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CK schools in eye of the storm

The words hung in the air like a bad dream Wednesday night when Central Kitsap School District Superintendent Greg Lynch told board members one of the district’s secondary schools might close within two years.

Although the budget for next year will operate with the absence of Tracyton and Seabeck elementary schools, declining enrollment is still causing a gamut of problems across the district. Along with enrollment declines, Lynch explained the deficit problems, which will have already had an impact on various district programs for next year.

“It’s been a fairly long process,” Lynch said. “Over the next two years, every program will be scrutinized.”

The study of secondary school closure will include the three junior highs, two high schools and Klahowya Secondary School (KSS). During the next year, members of the Task Force Resource will study the configurations of the junior highs and high schools to determine if their models are cost-effective enough for a future of increased capacity. Currently, the district junior highs house seventh-grade through ninth-grade students with high schools having 10th- through 12th-grade students. KSS is home to seventh- through 12th-grade students.

“The emphasis is not about one building or neighborhood, but what’s best for the district,” Lynch told board members, adding that by the school year 2011-12, CKSD will be down 2,000 students, making them a district of 10,000.

If secondary school closure is studied, Lynch said he wants to use the same criteria used for the elementary school closures which were maximize learning for each student, ensure and support an effective and highly skilled staff, provide a safe and caring environment for all students and staff, implement a fiscally sound budget aligned with district goals and desired outcomes and engage parents and the community in the education of their students.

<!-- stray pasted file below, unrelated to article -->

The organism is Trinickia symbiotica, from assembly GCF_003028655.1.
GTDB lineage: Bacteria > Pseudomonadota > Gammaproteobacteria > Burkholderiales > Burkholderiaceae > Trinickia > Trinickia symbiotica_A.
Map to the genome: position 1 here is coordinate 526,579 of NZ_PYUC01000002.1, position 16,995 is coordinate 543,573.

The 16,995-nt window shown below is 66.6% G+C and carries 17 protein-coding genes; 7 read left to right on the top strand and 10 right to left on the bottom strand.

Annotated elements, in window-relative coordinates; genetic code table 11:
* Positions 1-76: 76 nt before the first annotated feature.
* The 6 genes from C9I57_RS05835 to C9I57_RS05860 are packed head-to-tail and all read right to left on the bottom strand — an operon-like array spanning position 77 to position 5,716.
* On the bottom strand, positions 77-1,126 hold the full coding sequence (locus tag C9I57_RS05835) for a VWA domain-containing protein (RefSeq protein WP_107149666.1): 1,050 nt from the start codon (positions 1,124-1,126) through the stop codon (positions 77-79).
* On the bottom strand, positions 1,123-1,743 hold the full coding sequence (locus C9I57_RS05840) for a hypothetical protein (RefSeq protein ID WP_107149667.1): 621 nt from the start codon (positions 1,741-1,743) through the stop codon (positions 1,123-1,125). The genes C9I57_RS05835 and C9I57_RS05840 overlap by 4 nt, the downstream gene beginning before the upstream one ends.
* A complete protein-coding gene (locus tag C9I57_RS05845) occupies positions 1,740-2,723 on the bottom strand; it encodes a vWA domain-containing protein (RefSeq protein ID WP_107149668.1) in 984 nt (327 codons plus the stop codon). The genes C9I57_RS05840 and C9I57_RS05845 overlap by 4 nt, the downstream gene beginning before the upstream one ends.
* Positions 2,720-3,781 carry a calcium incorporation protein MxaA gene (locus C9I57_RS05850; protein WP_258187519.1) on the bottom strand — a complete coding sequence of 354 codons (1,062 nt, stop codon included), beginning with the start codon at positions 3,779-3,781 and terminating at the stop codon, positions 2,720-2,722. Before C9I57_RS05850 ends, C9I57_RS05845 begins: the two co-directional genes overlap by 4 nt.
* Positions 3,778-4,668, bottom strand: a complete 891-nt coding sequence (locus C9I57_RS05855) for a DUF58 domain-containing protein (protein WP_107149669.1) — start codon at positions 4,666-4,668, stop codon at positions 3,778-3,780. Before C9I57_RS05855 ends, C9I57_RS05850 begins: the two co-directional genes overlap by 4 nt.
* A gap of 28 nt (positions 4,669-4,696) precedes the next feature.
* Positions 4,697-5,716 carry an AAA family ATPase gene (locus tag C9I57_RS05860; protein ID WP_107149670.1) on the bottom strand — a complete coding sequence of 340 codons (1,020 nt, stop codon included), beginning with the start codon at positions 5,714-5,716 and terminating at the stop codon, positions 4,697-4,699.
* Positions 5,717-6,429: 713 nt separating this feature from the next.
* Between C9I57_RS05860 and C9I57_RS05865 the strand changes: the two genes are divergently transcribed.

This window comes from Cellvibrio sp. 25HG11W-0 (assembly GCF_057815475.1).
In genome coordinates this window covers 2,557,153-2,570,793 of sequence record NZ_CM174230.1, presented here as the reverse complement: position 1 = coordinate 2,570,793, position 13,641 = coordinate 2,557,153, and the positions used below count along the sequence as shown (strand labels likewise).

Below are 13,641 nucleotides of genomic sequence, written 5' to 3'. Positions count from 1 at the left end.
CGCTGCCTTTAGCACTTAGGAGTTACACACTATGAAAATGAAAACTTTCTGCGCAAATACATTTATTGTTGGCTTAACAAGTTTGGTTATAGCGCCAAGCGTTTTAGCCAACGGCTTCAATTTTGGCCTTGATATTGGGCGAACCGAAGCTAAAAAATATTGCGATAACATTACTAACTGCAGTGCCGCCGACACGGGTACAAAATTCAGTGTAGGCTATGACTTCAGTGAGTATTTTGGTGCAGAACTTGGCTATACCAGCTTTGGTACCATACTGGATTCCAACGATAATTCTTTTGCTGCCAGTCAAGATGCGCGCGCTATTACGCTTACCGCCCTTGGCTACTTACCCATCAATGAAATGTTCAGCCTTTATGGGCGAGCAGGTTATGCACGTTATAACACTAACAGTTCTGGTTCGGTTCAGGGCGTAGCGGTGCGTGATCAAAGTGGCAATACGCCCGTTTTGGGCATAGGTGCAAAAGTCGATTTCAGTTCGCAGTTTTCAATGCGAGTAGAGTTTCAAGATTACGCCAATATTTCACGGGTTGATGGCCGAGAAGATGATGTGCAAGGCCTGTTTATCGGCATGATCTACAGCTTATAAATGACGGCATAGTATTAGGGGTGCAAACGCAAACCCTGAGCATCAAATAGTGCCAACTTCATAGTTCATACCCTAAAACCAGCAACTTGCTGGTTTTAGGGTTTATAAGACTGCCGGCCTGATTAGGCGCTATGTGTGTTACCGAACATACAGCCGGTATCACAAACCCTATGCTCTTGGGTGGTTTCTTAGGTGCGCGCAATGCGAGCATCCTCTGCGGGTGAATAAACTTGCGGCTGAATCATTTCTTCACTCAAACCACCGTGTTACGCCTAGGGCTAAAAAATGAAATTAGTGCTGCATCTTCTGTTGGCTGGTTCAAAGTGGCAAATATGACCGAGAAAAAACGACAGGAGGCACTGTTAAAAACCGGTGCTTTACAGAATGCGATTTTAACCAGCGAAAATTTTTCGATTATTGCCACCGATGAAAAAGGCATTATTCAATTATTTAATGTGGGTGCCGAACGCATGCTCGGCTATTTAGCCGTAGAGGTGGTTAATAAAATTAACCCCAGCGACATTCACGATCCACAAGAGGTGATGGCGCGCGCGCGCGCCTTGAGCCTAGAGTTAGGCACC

With the budget for the 2007-08 school year balanced, the focus is now on the next year and future years to come. Lynch also presented an approximate timeline at the meeting that listed continuation decisions of secondary school closure by June 2008.

Also at the meeting, a public budget forum was opened to the community regarding the fate of the district’s program. Although the music and pool programs are safe for the 2007-08 school year, many parents and community members expressed their concerns for the future of these programs.

“Sports and music helped me to be a better individual ... and obtain my goals,” said Olympic Aquatic Club (OAC) Coach Amy Meyer. “Yes, obviously money is an issue ... at a certain point though ... the Kitsap Peninsula might not be aware of how serious things are.”

Members of the OAC also volunteered to work with the district to help fund pool costs, removing its budget burden from the district.

The next CKSD board meeting will be at 7 p.m. Wednesday, June 13, in the Jenne-Wright Administration Center.

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